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Gartner highlights gap between enterprise cloud adoption expectations and reality

Market watcher claims enterprise aspirations around cloud adoption are not being met

Enterprise expectations about how fast they can start moving applications and workloads off-premises could be too high, according to research firm Gartner.

The warning follows the market watcher’s prediction that the public cloud services market will grow by 17.2% in 2016 to $208.6bn, up from $178bn last year.

The Infrastructure-as-a-Service (IaaS) market, of which Amazon Web Services, Microsoft and Google are all major participants, will account for most of this, with Gartner predicting growth in the region of 42.8%.

Meanwhile, the Software-as-a-Service (SaaS) section of the cloud market is forecast to grow 21.7% in 2016, with spend tipped to reach $38.9bn.

But despite these predictions, Gartner said there are still a large number of enterprises with no public cloud adoption strategy.

Read more about public cloud growth

Sid Nag, research director at Gartner, said organisations that embrace public cloud are able to shave around 14% off their annual IT spend.

“There’s no question there is great appetite within organisations to use cloud services, but there are still challenges for organisations as they make the move to the cloud,” said Nag.

“Even with the high rate of predicted growth, a large number of organisations still have no current plans to use cloud services.”

In many cases, Nag added, the “aspiration for using cloud services outpaces actual adoption”.

Security and privacy concerns remain the main barriers to cloud adoption for a lot of companies, despite Gartner’s protests that it is how these services are used that poses the biggest risk to enterprises.

Ed Anderson, research vice-president at Gartner, said providers need to do a better job of educating enterprises on this point to help them overcome their concerns about using the cloud.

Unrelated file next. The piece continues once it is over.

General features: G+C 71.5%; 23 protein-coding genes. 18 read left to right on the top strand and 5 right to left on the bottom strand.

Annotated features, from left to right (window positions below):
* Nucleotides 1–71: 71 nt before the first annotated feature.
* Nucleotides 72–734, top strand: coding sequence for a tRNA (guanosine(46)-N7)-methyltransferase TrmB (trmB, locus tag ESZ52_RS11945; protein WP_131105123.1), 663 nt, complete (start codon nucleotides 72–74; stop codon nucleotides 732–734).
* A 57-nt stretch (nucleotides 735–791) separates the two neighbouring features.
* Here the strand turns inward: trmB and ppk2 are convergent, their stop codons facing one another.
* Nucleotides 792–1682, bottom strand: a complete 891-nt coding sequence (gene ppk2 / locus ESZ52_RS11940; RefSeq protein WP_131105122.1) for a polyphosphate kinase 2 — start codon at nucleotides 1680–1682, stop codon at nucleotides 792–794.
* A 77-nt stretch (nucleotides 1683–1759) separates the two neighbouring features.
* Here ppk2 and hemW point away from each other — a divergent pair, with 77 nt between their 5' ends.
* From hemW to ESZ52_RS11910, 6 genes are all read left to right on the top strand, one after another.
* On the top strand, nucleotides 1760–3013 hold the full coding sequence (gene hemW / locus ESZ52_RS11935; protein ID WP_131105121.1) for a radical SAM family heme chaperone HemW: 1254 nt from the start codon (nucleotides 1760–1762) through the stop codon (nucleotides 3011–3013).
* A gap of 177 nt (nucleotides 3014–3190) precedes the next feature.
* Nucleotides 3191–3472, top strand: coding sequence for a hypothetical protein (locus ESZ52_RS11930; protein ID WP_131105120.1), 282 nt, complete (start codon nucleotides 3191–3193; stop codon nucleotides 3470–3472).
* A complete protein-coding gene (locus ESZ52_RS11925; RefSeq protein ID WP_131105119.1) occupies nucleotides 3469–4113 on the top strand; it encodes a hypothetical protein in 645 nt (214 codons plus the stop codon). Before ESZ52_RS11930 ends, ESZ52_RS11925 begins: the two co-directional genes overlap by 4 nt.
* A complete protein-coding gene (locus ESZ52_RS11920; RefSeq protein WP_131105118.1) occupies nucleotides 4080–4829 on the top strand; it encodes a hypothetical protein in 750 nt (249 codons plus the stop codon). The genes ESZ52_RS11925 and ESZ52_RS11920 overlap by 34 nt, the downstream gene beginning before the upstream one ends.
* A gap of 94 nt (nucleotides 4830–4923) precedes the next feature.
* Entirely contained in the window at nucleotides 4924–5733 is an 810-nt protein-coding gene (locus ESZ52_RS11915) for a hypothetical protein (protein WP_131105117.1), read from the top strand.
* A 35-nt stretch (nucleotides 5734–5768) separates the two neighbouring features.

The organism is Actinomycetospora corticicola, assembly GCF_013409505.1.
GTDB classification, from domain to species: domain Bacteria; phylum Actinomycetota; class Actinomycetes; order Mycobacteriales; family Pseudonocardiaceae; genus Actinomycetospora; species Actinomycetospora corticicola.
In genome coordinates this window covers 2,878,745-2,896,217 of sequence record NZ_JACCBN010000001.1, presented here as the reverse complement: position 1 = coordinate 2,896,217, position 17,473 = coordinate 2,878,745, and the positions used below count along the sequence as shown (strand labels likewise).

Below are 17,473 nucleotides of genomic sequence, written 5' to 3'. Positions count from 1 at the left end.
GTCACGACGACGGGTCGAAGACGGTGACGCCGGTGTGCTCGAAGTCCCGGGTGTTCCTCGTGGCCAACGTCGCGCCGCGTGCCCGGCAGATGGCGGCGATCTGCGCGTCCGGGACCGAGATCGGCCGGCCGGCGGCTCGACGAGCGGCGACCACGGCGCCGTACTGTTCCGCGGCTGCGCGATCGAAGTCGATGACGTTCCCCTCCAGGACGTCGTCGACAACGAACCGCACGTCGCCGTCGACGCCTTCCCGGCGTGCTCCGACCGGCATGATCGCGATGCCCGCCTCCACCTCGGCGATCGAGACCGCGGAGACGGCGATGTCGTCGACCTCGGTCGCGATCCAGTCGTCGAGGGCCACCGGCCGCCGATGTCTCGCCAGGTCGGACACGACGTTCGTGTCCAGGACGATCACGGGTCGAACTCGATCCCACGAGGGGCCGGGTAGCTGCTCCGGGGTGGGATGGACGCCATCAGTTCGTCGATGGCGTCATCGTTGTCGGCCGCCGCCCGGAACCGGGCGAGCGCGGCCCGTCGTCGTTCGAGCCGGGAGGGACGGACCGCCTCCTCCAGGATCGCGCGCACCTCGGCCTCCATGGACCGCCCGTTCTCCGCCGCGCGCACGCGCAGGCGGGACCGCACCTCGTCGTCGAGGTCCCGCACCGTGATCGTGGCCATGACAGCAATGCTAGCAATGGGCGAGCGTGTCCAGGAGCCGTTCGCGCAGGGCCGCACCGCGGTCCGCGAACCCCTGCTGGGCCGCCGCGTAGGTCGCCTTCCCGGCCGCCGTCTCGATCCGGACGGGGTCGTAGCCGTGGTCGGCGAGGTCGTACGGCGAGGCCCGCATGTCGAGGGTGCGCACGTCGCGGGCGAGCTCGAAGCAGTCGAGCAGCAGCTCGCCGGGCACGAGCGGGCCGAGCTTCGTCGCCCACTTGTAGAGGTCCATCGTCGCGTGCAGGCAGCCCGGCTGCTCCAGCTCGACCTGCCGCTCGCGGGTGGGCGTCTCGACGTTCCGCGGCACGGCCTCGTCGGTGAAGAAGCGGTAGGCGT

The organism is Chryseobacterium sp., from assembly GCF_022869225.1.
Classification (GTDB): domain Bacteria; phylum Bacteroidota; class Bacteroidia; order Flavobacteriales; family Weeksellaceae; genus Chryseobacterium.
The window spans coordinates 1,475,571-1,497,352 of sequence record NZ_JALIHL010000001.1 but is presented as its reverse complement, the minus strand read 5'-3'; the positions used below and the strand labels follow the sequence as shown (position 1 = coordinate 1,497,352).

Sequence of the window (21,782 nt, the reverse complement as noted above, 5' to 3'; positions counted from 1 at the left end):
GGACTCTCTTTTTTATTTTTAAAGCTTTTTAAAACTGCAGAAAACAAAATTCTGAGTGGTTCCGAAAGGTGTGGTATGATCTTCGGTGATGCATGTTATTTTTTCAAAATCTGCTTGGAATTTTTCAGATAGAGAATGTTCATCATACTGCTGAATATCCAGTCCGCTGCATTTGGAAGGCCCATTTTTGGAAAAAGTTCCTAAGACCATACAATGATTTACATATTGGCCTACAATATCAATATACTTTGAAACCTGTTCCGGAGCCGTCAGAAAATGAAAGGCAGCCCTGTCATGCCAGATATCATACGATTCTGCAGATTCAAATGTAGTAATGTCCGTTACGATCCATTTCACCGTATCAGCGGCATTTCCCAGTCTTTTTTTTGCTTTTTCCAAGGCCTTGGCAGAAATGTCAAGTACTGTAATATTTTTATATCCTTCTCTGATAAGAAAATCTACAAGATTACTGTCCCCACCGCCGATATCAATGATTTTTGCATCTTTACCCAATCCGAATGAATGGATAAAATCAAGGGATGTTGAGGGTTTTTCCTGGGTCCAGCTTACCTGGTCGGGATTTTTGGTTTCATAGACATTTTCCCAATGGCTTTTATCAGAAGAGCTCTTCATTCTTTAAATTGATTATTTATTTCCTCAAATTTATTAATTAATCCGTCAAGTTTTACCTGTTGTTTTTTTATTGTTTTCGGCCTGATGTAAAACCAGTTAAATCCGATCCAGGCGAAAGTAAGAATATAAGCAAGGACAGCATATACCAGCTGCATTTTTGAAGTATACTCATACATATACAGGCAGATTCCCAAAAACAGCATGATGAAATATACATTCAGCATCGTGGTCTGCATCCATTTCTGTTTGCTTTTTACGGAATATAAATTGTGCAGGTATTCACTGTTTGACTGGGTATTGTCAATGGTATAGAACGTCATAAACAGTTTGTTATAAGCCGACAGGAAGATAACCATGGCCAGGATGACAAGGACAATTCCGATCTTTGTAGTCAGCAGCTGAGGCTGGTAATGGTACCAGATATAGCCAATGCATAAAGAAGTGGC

“Gartner’s position on cloud security has been clear – public cloud services offered by the leading cloud providers are secure. The real security challenge is using public cloud services in a secure manner,” he said.

“More education is needed to help organisations overcome the hype associated with security concerns. This should be a key area of focus for providers in working with their clients to unlock the benefits of public cloud services.”

Gartner said the emergence of multi-cloud deployments, whereby enterprises build cloud environments using services sourced from more than one provider, is starting to play out in the enterprise.

This trend will accelerate, the company said, with the hybrid cloud method of IT consumption set to dominate overall, once enterprises overcome the challenges that come with trying to manage multiple providers within both on-premise and cloud environments.

“We know public cloud services will continue to grow. We also know that private cloud services (of various types) will become more widely used,” Anderson added.

“Therefore, providers must focus on the top hybrid cloud challenges to be successful in meeting the growing demand for hybrid cloud solutions.”

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The biggest security issues I’ve seen with moving to the cloud has been less about cloud security in general, and more about the bad practices teams use when moving to the cloud because they’re still approaching it from an “infrastructure is internal” viewpoint.
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